These kissing shakers, done in the Hummel style, were produced in the 1950s by Napco, another giant in the industry. (Image courtesy of eBay)

Collectors also have a place to belong at the Novelty Salt and Pepper Shakers Club Convention, which draws hundreds of collectors from all around the world and features names from familiar makers such as Fiesta, McCoy, and Napco. This year’s convention is coming up, July 11-13 in Canton, Ohio.

“They’re insane but very welcoming, really a slice of Americana,” event organizer Barbara Cummings joked in a 2015 article published in The Washington Post. “Great people, just the salt of the earth.


 Not just for salt and pepper


Vintage salt and pepper shakers will bear a manufacturer’s mark on the bottom; most of them were made in the United States or Japan, according to online antique dealer 1st Dibs. And as far as value, their monetary value is based on rarity, condition, the materials from which they are made (such as high-quality metals). Shakers are sold throughout a wide price range, according to, from a few dollars to thousands (one set of mixed metal shakers from Tiffany and Co. sold at auction for nearly $7,000 in 2013, according to the Smithsonian Institute).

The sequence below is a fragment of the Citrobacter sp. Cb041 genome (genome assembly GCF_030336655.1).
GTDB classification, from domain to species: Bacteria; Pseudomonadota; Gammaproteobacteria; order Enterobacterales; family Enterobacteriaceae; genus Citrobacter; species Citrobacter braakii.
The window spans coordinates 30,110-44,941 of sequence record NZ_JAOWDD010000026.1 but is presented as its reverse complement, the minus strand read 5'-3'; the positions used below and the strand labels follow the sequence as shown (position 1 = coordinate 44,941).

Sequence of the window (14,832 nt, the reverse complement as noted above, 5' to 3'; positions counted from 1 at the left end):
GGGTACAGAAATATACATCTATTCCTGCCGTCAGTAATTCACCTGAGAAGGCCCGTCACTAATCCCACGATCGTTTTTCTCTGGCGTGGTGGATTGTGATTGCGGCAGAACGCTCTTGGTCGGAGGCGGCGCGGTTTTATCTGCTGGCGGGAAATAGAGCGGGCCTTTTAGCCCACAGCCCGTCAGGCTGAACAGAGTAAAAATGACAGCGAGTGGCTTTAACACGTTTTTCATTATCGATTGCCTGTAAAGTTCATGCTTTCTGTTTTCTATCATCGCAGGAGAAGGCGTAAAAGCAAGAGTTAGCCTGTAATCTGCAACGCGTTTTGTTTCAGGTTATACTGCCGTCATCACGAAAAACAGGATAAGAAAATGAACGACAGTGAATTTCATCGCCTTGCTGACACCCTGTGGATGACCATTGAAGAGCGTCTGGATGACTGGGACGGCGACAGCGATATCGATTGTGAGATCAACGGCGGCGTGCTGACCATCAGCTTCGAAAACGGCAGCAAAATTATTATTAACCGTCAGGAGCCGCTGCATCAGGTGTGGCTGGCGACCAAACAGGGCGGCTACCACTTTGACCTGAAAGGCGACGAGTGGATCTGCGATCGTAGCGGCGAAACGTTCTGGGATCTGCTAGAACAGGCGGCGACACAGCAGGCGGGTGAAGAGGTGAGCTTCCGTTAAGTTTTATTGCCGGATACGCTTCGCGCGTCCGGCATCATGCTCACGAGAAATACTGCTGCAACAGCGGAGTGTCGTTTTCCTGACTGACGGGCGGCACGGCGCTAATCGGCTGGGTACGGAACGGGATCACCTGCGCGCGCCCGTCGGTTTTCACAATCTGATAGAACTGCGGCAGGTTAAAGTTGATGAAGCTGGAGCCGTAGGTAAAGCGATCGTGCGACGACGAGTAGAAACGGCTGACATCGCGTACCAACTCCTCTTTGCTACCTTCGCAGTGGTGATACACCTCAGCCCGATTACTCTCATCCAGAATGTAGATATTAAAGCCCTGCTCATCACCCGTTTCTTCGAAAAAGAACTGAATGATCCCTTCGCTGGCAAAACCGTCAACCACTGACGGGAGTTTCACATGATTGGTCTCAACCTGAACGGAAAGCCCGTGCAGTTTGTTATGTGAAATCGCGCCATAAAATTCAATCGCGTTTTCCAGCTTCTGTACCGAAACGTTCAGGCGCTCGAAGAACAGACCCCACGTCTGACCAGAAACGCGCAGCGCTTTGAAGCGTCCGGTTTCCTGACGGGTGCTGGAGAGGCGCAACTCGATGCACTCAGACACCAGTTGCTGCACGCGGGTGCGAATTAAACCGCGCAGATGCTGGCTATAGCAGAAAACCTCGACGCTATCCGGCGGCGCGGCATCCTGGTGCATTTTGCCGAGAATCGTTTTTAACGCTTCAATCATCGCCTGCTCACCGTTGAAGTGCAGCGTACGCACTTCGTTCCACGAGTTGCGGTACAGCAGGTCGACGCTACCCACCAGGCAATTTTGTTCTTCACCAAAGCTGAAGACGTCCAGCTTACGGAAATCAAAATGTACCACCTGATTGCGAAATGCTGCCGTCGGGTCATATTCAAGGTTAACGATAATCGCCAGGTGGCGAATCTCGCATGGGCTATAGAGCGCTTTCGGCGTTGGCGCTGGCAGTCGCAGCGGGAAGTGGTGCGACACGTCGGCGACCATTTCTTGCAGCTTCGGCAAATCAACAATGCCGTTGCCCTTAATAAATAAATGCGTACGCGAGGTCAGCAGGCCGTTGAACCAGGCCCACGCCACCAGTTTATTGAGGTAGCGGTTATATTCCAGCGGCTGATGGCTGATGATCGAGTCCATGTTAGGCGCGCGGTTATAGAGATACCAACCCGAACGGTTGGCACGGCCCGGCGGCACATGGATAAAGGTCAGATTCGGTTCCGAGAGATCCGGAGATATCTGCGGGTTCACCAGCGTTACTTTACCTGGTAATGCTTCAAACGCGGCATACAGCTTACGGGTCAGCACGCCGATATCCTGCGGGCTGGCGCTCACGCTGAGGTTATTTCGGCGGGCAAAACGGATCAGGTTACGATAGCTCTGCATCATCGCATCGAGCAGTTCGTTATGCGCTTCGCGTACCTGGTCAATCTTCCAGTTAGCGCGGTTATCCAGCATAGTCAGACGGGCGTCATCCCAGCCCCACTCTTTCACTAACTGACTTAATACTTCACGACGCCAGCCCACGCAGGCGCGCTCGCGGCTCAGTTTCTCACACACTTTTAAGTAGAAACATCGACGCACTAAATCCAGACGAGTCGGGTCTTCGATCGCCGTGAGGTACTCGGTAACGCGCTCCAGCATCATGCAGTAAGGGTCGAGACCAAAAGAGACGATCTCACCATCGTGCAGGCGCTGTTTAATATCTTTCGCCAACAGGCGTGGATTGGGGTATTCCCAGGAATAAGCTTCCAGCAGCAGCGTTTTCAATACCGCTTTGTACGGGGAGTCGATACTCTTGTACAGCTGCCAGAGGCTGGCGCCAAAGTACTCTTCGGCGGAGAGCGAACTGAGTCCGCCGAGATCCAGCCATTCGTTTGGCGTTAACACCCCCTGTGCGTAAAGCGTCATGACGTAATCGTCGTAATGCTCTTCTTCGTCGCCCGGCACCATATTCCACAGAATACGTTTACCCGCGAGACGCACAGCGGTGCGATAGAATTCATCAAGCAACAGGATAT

Surprisingly enough, there are even uses for these trinkets beyond merely acting as vessels for these two common seasonings. They can act as miniature vases, seed dispensers, or even pin cushions.


Whatever your reason for collecting them or whatever your use, such collections show no signs of waning popularity.



“Some people are crazy about salt and pepper shakers,” notes the blog It’s All Our Vault. “I can sort of see why: they’re tiny and usually pretty inexpensive. They make great gifts to give and receive. And they come in a million sizes and shapes. You can collect these things for your entire life and still not have a complete collection.”

Andrea Ludden, founder of The Salt and Pepper Shaker Museum

Andrea Ludden, founder of The Salt and Pepper Shaker Museum

Andrea Ludden, founder of The Salt and Pepper Shaker Museum, shows off some of her collection. The museum, the only one of its kind in the United States, is located in Tennessee. (Image courtesy of The Salt and Pepper Shaker Museum)